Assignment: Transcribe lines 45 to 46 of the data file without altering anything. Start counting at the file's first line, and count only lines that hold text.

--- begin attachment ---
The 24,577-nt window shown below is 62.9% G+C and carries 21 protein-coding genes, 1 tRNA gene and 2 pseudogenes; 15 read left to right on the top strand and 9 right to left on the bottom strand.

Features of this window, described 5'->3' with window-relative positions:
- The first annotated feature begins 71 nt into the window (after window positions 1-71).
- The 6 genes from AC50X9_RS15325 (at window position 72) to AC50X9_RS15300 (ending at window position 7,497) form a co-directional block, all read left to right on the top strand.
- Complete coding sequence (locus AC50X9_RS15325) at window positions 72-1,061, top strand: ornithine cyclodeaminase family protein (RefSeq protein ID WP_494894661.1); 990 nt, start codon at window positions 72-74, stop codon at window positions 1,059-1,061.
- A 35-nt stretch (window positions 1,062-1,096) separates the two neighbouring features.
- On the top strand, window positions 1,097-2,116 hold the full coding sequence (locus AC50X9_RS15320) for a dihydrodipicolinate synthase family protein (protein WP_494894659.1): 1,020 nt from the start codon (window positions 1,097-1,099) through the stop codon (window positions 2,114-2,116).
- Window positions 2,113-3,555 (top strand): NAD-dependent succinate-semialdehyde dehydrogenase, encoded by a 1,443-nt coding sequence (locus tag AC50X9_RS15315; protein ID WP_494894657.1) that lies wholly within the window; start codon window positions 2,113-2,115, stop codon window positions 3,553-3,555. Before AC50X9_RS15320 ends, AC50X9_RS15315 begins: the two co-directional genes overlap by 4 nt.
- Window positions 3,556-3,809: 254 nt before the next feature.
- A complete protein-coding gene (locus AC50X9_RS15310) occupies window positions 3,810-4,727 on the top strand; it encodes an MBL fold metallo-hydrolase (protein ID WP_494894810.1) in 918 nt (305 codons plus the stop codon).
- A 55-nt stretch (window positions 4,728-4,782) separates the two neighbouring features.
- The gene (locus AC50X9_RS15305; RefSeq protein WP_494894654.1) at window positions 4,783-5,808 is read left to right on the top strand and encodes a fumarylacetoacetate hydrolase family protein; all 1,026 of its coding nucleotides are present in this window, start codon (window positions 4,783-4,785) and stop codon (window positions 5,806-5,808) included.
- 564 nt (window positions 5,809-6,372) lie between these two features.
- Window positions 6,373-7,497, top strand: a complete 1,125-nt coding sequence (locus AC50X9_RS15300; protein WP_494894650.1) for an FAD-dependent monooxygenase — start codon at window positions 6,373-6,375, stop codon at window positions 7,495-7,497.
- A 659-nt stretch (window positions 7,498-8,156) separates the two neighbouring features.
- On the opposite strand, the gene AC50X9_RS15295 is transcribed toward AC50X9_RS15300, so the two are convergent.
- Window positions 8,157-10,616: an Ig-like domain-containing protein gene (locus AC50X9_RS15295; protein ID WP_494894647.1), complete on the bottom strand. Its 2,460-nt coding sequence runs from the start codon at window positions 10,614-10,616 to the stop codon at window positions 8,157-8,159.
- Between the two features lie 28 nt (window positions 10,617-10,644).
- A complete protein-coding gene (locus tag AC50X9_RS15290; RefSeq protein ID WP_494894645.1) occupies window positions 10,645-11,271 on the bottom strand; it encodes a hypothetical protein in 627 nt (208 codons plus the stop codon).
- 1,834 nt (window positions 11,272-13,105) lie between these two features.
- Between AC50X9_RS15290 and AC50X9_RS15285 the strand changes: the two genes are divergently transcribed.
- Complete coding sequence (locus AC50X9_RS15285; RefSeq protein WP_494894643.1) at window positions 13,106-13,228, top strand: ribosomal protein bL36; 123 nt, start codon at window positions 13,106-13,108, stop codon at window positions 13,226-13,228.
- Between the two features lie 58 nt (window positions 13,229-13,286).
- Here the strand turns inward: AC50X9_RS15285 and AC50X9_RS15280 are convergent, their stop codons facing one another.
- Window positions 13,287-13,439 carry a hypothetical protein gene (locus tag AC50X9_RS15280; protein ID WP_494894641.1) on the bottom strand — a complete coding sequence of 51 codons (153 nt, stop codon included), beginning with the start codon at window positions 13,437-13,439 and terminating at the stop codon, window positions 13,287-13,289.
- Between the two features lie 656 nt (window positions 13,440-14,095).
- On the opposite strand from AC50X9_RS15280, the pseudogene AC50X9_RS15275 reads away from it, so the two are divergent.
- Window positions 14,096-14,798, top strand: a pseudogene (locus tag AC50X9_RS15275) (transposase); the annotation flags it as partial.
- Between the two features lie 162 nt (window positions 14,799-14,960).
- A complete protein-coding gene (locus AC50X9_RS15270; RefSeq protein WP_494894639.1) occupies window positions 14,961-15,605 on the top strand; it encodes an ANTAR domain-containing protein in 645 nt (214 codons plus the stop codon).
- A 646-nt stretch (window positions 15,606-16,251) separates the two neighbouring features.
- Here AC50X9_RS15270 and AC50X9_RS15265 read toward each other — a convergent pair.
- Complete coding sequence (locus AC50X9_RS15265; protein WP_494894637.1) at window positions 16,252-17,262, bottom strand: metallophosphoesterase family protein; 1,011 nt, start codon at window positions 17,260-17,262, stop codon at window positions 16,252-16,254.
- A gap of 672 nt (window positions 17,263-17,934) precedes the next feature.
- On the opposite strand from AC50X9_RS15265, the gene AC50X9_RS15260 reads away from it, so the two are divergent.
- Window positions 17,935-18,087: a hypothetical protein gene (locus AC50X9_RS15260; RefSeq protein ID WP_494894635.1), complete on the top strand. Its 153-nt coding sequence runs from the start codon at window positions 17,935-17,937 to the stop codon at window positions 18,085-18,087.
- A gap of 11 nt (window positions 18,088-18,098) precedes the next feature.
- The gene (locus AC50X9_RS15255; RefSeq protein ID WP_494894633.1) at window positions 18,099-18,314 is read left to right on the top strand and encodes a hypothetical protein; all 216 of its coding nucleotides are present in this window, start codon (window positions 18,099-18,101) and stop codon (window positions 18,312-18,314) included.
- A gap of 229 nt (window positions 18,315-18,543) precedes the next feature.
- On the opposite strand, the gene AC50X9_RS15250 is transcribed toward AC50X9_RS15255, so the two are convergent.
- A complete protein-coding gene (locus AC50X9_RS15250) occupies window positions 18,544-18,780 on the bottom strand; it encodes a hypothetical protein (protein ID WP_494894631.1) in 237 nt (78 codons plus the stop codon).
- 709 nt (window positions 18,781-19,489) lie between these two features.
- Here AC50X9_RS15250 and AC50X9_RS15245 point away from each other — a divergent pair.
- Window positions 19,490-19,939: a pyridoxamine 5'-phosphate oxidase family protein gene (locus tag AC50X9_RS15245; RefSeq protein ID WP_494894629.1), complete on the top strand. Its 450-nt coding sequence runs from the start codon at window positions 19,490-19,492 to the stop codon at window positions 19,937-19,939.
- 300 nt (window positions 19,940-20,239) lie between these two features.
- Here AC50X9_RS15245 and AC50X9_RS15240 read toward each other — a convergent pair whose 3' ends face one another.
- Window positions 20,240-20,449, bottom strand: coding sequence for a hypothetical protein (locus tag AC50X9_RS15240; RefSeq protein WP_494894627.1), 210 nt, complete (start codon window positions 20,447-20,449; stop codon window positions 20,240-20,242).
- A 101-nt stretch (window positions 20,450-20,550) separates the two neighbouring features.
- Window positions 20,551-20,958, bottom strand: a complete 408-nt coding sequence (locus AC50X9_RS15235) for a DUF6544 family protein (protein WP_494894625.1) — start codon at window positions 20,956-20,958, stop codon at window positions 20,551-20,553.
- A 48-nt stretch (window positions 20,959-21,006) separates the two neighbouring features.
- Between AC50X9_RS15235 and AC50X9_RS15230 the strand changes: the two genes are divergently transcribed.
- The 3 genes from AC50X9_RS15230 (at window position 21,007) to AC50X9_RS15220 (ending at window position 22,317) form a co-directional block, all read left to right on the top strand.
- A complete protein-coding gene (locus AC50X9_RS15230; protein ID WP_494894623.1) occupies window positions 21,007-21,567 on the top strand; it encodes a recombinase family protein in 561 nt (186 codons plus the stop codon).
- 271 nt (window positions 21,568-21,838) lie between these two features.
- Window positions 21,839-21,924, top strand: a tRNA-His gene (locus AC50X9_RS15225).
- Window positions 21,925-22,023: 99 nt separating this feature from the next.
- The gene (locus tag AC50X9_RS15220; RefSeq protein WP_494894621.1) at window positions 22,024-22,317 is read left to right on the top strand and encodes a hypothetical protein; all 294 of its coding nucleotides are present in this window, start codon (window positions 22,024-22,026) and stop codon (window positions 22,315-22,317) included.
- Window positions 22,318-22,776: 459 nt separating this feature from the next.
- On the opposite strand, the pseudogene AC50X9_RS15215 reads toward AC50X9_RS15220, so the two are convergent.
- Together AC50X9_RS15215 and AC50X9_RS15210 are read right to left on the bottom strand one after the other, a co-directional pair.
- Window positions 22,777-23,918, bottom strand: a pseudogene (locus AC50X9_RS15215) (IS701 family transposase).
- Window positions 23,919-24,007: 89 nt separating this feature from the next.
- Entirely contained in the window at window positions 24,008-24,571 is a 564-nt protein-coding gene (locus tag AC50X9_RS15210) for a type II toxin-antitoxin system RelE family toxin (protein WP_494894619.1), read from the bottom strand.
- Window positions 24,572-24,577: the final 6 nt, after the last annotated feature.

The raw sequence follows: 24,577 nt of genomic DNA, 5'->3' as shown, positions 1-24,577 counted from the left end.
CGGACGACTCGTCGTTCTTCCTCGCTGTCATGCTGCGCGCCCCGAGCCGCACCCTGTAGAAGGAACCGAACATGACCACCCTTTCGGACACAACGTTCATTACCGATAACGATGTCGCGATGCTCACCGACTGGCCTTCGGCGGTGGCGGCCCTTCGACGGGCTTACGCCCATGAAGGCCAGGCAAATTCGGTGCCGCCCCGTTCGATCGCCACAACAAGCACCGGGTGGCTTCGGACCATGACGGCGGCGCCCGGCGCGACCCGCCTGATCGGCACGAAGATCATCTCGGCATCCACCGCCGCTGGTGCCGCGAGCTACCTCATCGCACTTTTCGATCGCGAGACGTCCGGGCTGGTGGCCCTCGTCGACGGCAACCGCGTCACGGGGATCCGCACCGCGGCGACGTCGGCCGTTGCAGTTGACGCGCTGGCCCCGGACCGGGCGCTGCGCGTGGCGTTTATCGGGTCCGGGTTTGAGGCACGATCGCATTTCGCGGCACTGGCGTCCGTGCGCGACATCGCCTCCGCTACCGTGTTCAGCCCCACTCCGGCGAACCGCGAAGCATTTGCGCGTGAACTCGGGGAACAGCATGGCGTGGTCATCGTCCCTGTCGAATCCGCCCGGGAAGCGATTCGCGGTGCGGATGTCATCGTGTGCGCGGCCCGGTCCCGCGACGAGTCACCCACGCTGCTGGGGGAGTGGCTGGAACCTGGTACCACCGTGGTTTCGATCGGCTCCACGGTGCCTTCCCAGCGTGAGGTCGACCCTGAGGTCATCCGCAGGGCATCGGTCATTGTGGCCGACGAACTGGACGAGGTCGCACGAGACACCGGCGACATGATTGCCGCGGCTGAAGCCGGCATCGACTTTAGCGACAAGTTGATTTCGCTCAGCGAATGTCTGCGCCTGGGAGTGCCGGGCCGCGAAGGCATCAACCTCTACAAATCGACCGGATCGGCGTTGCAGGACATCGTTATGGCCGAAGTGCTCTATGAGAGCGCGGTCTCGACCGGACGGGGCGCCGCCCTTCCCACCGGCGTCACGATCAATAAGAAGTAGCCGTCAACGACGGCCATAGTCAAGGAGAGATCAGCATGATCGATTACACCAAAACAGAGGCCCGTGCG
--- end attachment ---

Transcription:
- 300 nt (window positions 19,940-20,239) lie between these two features.
- Here AC50X9_RS15245 and AC50X9_RS15240 read toward each other — a convergent pair whose 3' ends face one another.